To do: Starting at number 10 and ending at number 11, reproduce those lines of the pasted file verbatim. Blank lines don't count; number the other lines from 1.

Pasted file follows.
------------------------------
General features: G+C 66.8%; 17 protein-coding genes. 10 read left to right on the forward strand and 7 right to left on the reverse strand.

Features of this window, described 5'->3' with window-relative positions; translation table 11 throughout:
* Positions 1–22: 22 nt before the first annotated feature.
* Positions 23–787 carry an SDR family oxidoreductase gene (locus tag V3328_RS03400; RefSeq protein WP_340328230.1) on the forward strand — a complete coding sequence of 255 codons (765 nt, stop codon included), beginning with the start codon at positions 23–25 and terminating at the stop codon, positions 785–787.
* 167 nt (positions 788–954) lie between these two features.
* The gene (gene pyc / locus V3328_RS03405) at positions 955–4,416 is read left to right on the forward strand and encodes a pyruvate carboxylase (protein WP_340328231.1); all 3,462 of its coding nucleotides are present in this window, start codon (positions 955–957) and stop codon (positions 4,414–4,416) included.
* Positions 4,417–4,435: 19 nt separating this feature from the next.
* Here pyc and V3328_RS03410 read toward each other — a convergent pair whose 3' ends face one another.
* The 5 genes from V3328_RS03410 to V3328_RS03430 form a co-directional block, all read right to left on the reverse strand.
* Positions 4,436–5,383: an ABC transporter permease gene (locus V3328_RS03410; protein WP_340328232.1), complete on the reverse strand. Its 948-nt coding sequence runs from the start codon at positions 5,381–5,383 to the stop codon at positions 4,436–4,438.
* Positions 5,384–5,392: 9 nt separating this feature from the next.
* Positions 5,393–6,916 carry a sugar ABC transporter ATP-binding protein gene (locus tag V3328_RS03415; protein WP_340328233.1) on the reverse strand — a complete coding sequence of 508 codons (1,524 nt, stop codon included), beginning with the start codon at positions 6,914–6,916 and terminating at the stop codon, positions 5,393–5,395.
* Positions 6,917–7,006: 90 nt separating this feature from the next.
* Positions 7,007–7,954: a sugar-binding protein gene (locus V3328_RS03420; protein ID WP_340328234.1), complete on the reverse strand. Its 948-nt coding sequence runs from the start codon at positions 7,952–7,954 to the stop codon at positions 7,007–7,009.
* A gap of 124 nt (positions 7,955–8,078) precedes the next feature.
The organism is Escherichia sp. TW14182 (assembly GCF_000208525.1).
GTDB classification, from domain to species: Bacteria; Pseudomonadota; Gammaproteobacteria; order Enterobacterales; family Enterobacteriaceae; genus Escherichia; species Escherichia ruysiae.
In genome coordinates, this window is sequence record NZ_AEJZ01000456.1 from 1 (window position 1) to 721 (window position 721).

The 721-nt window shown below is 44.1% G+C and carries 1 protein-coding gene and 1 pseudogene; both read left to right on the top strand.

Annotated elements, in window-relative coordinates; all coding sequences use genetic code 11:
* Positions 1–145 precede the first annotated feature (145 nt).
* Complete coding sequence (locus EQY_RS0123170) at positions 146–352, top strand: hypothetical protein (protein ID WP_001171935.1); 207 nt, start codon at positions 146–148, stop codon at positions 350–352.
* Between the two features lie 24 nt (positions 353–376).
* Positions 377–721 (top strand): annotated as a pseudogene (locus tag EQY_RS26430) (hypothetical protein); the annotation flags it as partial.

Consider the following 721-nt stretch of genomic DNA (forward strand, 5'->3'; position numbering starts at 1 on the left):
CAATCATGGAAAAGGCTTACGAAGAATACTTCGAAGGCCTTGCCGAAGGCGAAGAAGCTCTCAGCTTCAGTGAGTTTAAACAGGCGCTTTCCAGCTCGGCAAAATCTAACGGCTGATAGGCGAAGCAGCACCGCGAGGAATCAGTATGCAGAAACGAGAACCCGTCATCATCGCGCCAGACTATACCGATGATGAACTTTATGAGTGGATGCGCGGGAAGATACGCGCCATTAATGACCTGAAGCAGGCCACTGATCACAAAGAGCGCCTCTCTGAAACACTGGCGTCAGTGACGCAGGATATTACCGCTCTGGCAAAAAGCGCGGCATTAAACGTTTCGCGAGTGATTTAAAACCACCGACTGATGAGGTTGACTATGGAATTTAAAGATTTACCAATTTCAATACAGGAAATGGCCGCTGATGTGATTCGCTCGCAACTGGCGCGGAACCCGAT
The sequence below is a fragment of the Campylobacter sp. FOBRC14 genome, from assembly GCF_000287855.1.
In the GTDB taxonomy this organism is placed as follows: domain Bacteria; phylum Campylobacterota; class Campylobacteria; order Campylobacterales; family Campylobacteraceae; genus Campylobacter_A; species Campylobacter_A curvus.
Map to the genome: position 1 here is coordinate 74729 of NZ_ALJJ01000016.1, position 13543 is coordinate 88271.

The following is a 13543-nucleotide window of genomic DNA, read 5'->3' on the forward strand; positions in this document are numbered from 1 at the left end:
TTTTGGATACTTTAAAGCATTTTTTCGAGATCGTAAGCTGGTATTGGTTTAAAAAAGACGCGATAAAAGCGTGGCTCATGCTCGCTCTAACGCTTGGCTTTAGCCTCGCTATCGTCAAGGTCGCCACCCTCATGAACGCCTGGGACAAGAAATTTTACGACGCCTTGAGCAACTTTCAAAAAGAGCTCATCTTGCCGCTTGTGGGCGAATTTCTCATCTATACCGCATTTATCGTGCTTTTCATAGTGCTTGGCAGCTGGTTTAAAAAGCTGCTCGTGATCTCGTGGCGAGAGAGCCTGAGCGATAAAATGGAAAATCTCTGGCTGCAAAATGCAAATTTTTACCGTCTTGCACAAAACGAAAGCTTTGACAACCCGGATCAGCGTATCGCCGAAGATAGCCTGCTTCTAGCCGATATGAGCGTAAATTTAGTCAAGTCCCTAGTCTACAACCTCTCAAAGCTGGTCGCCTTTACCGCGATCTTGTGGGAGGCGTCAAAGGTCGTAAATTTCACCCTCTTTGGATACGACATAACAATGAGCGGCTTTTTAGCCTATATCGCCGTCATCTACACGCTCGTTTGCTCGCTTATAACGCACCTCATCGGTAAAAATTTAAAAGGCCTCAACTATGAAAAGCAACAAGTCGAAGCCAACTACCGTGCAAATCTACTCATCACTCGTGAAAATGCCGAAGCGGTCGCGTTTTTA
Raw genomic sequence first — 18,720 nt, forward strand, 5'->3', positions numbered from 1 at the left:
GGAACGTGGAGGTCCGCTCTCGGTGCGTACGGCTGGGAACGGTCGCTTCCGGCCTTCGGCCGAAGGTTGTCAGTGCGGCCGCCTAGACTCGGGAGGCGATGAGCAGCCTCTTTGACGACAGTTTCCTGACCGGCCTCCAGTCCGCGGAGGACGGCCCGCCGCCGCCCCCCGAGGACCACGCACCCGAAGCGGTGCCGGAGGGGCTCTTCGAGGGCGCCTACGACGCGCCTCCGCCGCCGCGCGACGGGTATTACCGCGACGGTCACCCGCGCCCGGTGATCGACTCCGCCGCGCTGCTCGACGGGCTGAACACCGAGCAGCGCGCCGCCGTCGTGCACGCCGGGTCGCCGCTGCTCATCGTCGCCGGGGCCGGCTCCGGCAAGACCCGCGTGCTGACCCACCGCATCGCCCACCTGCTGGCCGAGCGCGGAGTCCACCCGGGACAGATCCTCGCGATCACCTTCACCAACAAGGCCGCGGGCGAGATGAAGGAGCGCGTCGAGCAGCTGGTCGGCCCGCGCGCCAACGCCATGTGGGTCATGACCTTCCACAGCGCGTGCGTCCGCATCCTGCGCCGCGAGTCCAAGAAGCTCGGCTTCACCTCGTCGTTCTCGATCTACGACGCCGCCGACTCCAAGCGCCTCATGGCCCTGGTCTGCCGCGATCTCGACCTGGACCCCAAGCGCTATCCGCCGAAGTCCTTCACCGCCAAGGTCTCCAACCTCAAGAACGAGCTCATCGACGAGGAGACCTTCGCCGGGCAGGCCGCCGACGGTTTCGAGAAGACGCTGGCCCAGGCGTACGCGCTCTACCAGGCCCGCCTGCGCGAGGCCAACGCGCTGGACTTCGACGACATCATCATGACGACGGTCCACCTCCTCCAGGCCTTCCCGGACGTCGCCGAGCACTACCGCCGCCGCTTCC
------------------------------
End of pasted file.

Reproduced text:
* Positions 4,436–5,383: an ABC transporter permease gene (locus V3328_RS03410; protein WP_340328232.1), complete on the reverse strand. Its 948-nt coding sequence runs from the start codon at positions 5,381–5,383 to the stop codon at positions 4,436–4,438.
* Positions 5,384–5,392: 9 nt separating this feature from the next.